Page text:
Robinson was a key cog in Sac State’s explosive offense two seasons ago. In Sears’ first campaign at the helm, an attack centered on quarterback Garrett Safron’s dual-threat skills and wide receiver DeAndre Carter’s ability to get open against any defense helped Sac to a 7-5 record thanks to 38.2 points per game. That fall, Sac averaged nearly 180 rushing yards per game as Robinson gained 863 yards and scored five touchdowns, averaging 5.5 yards per touch. Safron added 751 yards rushing to go with nearly 3,500 passing and 38 total touchdowns.
With Safron and Carter gone to graduation and Robinson banged up for the second half of the season — he rushed for 108 yards in the first half of the MSU game but did not return; the foot injury nagged him for the rest of the season as he rushed for just 250 yards in Sac’s final five games — Sac’s offense struggled. In an otherwise offensively explosive league, Sac averaged 19.6 points and 360 yards per game, each bottom two in the conference.
“Nobody wants to have a 2-9 season,” Robinson said. “After that season, I feel like everybody was like this isn’t happening again. We felt like we were on that cusp the year before. Everyone is ready to work, hungry to get after it and to get over that hump one more time.”
Robinson averaged nearly 100 yards per game in his first six starts of his junior year. He rushed for 106 yards, including a 69-yard touchdown against Weber State’s league-leading defense. The quick, explosive 5-foot-11, 195-pounder rushed for 104 yards and a touchdown in a narrow 28-20 loss to then-No. 11 Eastern Washington. The senior from Chino Hills, California piled up 149 yards in a 27-20 loss to Northern Colorado. And he surpassed 100 yards in two quarters against the Bobcats before the injury bug hit.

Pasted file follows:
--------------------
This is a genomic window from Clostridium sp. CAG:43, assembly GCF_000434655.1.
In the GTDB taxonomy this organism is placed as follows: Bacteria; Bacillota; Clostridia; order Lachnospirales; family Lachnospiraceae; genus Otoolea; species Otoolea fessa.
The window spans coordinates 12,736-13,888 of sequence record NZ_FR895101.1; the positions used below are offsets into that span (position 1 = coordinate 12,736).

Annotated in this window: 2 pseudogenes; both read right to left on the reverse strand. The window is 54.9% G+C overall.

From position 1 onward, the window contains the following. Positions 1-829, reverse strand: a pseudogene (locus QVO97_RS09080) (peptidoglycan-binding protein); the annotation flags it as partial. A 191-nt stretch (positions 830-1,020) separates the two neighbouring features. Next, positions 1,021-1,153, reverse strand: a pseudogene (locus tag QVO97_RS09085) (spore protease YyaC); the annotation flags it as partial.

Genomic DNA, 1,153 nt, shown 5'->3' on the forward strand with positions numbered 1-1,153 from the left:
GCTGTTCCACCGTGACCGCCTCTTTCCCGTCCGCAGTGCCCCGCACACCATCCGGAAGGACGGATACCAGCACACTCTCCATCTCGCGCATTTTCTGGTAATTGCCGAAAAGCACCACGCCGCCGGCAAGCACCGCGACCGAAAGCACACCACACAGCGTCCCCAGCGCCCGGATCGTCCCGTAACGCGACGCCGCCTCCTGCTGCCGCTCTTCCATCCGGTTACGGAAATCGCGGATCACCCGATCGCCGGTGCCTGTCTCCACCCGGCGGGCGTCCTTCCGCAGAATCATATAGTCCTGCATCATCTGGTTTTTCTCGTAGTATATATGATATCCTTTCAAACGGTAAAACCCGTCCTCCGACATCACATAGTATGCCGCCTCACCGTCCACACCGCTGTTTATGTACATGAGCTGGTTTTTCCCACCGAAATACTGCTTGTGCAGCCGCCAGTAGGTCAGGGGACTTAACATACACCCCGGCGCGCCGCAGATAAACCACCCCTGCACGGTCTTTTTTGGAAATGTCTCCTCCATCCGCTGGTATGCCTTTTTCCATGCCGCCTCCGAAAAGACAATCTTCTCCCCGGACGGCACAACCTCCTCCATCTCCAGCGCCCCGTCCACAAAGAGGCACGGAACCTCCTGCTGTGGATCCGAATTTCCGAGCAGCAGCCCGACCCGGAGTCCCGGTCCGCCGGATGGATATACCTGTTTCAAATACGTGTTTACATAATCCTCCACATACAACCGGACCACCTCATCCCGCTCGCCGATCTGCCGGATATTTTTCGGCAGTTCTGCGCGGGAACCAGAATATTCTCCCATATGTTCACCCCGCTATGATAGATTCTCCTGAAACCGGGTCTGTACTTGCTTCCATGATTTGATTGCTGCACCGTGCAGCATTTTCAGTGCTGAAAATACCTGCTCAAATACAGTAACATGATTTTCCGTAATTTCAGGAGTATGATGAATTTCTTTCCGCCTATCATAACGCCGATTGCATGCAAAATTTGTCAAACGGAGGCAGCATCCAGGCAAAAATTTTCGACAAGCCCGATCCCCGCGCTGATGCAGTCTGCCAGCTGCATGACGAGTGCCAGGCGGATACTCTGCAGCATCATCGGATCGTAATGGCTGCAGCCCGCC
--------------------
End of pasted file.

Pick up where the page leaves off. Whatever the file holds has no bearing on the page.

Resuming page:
“Jordan didn’t have the year he hoped for last year so hopefully that’s a motivating factor coming into this year to have a better senior year,” Sears said. “I know last year was very disappointing for him. But it will be interesting to see because we have a couple of other young running backs. Demetrius Warren is going to be a senior who missed last year with an elbow. He’ll compete for that starting job there too.”
To aid in revamping the run game, Sears brought in longtime head coach Paul Wulff to coach his offensive line. Wulff earned Big Sky Conference Coach of the Year honors as the head coach at Eastern Washington in 2001, 2004 and 2005, sharing the league title in the latter two seasons. He parlayed the success into the head job at Washington State but struggled in the Pac 12, posting a 9-40 record overall that included just four conference wins in 36 league outings. Sears was EWU’s defensive coordinator from 2003 until 2007 and Washington State’s DC from 2008 until 2010.
Wulff served as an offensive assistant for the San Francisco 49ers for two seasons after his firing at Wazzu in 2011. In 2014, he was the offensive coordinator and offensive line coach at South Florida. Wulff was a volunteer assistant at Iowa State last season.
“With the addition of Paul Wulff on the offensive line, that helps us a ton,” Sears said. “However, you can only lead the horse to water. You can’t make him drink. Our kids are going to have to show up this fall and the proof will be in the pudding.
“We have to get kids to grow up fast. We played a bunch of freshmen last year and we will never use that as an excuse but they have to grow up fast. This isn’t high school ball anymore. We were 2-9. That ain’t good enough. For these kids to come in here and think something is going to get handed to him is a fantasy. We will see where we are come September 3 and start measuring it then.”
Photos by Brooks Nuanez or noted. All Rights Reserved.